Wolf Colony interview

Yesterday we checked out the new album from Wolf Colony, which you can read all about here, and we thought we’d have a chat with him about the choice behind his anonymity, the importance of it and how it affects his music.

First of all, tell us about the sort of music you make.
It’s very emotional, I write from my heart not my head. I actually don’t write my lyrics down at all, I hear them in melodies.

You work with producer Neal Sarin – how did you meet and decide to make music together?
We met in college, we became friends and shared a mutual love of music. Naturally that lead to us creating music together, he really pushed me and helped me to become an artist.

You write music under the pseudonym Wolf Colony and choose to remain anonymous – has it always been this way?
Yes, its the only music I ever made. Being anonymous liberates me.

How did you choose your pseudonym?
I relate to wolves and their dichotomy of character, being a lone wolf yet part of a wolf pack. And the colony includes my collaborators and fans, my personal wolf pack.

Some people suggest this is because you’re well known for something else and don’t want the two to crossover – what was you reasoning behind this choice?
That’s an interesting theory, although not true. If I am known for anything then it is Wolf Colony.

Do you think this choice affects how people interpret your work, without having a personality to relate the music to?
Yes I think it does, it affects it positively and sometimes negatively. I just do not want anyone to think it is a gimmick, it’s not. I have legitimate reasons for wearing a mask. One being the separation of my art from myself, the other is too personal to share.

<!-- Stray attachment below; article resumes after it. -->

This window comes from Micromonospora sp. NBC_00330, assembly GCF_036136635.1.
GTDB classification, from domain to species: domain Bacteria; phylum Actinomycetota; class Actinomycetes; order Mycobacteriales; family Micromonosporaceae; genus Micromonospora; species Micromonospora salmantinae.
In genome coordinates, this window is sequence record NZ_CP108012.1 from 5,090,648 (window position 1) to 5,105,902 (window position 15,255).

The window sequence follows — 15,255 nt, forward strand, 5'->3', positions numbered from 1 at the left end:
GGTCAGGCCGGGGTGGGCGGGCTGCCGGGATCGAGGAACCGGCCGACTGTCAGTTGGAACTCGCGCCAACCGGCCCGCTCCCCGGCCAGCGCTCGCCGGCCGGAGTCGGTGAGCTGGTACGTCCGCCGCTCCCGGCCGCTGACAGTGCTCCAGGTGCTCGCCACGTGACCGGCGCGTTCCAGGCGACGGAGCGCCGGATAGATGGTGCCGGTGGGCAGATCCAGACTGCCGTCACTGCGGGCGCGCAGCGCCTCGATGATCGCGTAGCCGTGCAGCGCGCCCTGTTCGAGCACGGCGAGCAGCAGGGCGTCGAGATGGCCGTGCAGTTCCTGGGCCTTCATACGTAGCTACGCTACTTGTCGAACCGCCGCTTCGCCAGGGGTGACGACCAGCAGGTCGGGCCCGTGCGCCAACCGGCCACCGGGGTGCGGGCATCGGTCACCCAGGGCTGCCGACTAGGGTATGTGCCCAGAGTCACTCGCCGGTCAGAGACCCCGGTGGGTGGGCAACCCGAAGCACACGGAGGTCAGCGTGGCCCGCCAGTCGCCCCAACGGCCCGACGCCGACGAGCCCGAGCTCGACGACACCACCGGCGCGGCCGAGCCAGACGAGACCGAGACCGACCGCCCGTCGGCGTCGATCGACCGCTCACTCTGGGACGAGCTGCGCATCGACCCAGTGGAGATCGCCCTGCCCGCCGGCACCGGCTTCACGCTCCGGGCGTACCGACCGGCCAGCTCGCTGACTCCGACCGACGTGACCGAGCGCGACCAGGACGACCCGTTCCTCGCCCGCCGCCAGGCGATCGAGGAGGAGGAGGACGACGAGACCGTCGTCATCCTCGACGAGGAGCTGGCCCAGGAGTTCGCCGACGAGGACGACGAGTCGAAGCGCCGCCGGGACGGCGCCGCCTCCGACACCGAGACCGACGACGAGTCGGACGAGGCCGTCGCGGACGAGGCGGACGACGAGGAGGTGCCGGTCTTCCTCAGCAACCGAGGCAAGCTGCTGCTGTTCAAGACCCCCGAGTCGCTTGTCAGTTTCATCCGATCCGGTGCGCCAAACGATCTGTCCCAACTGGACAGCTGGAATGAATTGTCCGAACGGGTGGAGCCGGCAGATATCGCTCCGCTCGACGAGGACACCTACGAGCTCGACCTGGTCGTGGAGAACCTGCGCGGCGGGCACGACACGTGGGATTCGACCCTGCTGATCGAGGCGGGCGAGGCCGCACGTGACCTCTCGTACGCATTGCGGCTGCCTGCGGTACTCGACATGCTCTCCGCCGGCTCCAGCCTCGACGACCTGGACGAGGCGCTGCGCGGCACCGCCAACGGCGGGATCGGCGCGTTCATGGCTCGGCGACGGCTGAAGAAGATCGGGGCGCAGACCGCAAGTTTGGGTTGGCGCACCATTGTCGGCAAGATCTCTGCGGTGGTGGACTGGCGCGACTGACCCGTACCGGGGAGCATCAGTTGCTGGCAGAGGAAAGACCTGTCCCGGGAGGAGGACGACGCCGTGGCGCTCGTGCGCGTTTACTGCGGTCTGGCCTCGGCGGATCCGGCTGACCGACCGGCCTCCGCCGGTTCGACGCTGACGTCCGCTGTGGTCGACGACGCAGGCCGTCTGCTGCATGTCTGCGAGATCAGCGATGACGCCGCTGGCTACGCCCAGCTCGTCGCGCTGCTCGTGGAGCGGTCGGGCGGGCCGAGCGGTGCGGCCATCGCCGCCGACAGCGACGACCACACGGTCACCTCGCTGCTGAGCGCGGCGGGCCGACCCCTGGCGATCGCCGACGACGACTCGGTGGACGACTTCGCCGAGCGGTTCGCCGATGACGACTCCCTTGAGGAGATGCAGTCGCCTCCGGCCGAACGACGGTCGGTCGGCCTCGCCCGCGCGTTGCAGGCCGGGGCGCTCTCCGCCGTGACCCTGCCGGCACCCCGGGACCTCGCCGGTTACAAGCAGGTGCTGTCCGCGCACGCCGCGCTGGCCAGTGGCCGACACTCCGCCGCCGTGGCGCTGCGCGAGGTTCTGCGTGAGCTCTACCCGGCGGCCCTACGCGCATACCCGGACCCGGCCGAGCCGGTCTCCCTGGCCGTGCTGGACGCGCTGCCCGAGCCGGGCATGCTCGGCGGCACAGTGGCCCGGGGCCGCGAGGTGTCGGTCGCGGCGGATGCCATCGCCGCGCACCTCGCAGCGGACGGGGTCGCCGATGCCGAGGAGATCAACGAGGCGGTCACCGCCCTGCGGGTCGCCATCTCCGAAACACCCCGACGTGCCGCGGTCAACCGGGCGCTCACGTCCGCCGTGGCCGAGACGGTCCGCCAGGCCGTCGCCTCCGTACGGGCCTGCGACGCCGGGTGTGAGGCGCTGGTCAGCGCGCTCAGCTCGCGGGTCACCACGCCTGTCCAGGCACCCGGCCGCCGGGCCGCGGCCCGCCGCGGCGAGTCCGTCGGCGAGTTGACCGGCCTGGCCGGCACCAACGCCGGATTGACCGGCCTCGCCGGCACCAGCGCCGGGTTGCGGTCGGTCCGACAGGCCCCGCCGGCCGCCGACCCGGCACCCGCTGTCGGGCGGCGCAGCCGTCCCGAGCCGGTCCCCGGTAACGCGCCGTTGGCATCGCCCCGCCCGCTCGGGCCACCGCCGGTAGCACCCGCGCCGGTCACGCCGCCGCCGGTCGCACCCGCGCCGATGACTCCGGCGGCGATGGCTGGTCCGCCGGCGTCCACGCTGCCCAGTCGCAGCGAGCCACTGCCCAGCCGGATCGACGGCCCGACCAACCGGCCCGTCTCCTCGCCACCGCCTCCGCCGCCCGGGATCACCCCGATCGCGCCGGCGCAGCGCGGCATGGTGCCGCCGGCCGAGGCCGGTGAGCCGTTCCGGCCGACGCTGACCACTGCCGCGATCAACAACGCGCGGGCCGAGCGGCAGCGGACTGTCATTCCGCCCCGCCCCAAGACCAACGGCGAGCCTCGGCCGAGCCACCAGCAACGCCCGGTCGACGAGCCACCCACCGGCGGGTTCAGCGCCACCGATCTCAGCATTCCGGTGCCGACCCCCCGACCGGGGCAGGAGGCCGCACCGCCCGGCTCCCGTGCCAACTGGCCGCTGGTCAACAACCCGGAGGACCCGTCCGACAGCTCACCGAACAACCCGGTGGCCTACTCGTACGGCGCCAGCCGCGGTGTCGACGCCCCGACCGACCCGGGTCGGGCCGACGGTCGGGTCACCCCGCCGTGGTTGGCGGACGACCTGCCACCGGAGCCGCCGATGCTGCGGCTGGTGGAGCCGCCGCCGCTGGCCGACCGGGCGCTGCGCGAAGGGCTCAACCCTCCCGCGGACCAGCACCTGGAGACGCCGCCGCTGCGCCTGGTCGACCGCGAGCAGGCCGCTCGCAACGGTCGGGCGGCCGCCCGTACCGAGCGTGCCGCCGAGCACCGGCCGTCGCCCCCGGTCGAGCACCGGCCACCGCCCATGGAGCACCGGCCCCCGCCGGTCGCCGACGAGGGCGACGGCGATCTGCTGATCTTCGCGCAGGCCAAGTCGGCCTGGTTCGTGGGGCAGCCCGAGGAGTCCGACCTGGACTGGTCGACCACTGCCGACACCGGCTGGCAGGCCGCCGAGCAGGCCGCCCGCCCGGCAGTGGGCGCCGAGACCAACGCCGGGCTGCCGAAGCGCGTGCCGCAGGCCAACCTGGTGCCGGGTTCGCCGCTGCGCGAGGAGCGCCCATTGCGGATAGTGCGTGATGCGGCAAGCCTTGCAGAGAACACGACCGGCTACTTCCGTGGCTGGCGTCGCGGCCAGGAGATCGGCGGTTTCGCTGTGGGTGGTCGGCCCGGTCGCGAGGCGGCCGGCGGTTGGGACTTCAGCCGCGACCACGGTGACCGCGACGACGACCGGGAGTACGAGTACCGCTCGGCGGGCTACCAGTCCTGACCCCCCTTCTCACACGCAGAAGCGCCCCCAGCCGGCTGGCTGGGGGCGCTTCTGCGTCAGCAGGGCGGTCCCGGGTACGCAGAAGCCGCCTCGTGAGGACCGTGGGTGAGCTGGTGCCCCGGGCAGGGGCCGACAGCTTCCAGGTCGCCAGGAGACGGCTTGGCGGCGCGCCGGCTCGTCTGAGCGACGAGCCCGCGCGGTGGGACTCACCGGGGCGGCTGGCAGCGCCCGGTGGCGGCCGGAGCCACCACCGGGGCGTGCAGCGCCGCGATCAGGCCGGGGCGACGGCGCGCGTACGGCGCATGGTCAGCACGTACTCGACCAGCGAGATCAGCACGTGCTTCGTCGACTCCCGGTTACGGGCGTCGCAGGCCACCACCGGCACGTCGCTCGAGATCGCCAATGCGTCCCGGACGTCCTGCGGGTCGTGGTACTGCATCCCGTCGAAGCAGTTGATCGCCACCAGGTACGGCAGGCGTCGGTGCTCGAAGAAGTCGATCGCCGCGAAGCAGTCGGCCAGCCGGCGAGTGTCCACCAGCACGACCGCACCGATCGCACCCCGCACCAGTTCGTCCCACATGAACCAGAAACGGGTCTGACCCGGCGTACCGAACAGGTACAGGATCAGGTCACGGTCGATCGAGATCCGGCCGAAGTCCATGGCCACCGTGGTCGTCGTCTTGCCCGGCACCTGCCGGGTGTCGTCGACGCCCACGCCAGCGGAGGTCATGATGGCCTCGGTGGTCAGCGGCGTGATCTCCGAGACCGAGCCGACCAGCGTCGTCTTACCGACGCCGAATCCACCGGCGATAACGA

How do you feel the internet has changed fans’ relationship with musicians in terms of knowing all about them through social media?
I miss the old days to be honest, although the internet has helped artists in many ways. But for me the mystery is always grandeur than the truth. These days there is an overflow of information.

How do you get around your anonymity at live shows, especially before and after when fans might want to meet you?
I am very strict about wearing my mask when I am on stage or in pictures, but before and after the show I love meeting people and talking openly.

I presume the album title, Unmasked, is lifted from penultimate track Fame, yet considering your choice to remain anonymous that seems quite paradoxical. Could you shed some light on this album title choice?
Well it’s a statement on how I can “unmask” my soul though my lyrics and music without showing my face. “Fame” takes that further. I do want to be successful and famous, but for my music and art and not for who I am as a person.

That track speaks of a lack of honesty in relation to fame – to what extent do you think the two are linked?
Your previous question about the internet is relevant, there is an overflow of information these days. This unfortunately distracts from the work itself. It can put people off or make them like you for the wrong reasons.

Have you had any particularly dishonest moments you could share?
That’s an interesting question, I try to be as honest as possible. But unfortunately, one has to hide the truth sometimes. I think I am dishonest about certain aspects of my life with certain people, but only when it has been necessary.

And, finally, what’re your plans for the rest of the year?
More music and more music videos. And hopefully touring the US this summer and Europe in the winter.

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